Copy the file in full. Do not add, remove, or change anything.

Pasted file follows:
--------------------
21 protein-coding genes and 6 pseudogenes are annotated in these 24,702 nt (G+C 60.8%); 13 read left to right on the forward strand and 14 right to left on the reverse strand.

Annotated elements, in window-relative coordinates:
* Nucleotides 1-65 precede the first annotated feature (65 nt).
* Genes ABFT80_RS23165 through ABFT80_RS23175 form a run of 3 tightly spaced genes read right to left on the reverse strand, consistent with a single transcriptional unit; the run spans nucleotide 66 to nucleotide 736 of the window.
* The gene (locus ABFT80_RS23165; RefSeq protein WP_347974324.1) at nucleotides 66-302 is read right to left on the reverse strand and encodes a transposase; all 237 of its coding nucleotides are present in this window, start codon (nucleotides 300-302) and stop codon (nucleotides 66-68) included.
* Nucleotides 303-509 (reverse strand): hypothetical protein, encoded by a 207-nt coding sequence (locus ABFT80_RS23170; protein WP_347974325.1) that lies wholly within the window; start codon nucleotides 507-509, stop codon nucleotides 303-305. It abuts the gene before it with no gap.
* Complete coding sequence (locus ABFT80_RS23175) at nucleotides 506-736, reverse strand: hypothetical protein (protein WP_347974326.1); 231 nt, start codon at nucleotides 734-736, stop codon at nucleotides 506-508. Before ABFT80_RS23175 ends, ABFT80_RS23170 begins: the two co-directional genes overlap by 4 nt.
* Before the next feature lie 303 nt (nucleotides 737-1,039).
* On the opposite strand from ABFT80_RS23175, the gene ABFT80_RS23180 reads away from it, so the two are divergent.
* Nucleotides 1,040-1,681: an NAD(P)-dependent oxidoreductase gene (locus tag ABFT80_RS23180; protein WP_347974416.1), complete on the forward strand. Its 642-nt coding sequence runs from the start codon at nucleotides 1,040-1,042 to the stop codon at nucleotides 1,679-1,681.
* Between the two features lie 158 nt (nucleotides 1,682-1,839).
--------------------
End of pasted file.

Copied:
21 protein-coding genes and 6 pseudogenes are annotated in these 24,702 nt (G+C 60.8%); 13 read left to right on the forward strand and 14 right to left on the reverse strand.

Annotated elements, in window-relative coordinates:
* Nucleotides 1-65 precede the first annotated feature (65 nt).
* Genes ABFT80_RS23165 through ABFT80_RS23175 form a run of 3 tightly spaced genes read right to left on the reverse strand, consistent with a single transcriptional unit; the run spans nucleotide 66 to nucleotide 736 of the window.
* The gene (locus ABFT80_RS23165; RefSeq protein WP_347974324.1) at nucleotides 66-302 is read right to left on the reverse strand and encodes a transposase; all 237 of its coding nucleotides are present in this window, start codon (nucleotides 300-302) and stop codon (nucleotides 66-68) included.
* Nucleotides 303-509 (reverse strand): hypothetical protein, encoded by a 207-nt coding sequence (locus ABFT80_RS23170; protein WP_347974325.1) that lies wholly within the window; start codon nucleotides 507-509, stop codon nucleotides 303-305. It abuts the gene before it with no gap.
* Complete coding sequence (locus ABFT80_RS23175) at nucleotides 506-736, reverse strand: hypothetical protein (protein WP_347974326.1); 231 nt, start codon at nucleotides 734-736, stop codon at nucleotides 506-508. Before ABFT80_RS23175 ends, ABFT80_RS23170 begins: the two co-directional genes overlap by 4 nt.
* Before the next feature lie 303 nt (nucleotides 737-1,039).
* On the opposite strand from ABFT80_RS23175, the gene ABFT80_RS23180 reads away from it, so the two are divergent.
* Nucleotides 1,040-1,681: an NAD(P)-dependent oxidoreductase gene (locus tag ABFT80_RS23180; protein WP_347974416.1), complete on the forward strand. Its 642-nt coding sequence runs from the start codon at nucleotides 1,040-1,042 to the stop codon at nucleotides 1,679-1,681.
* Between the two features lie 158 nt (nucleotides 1,682-1,839).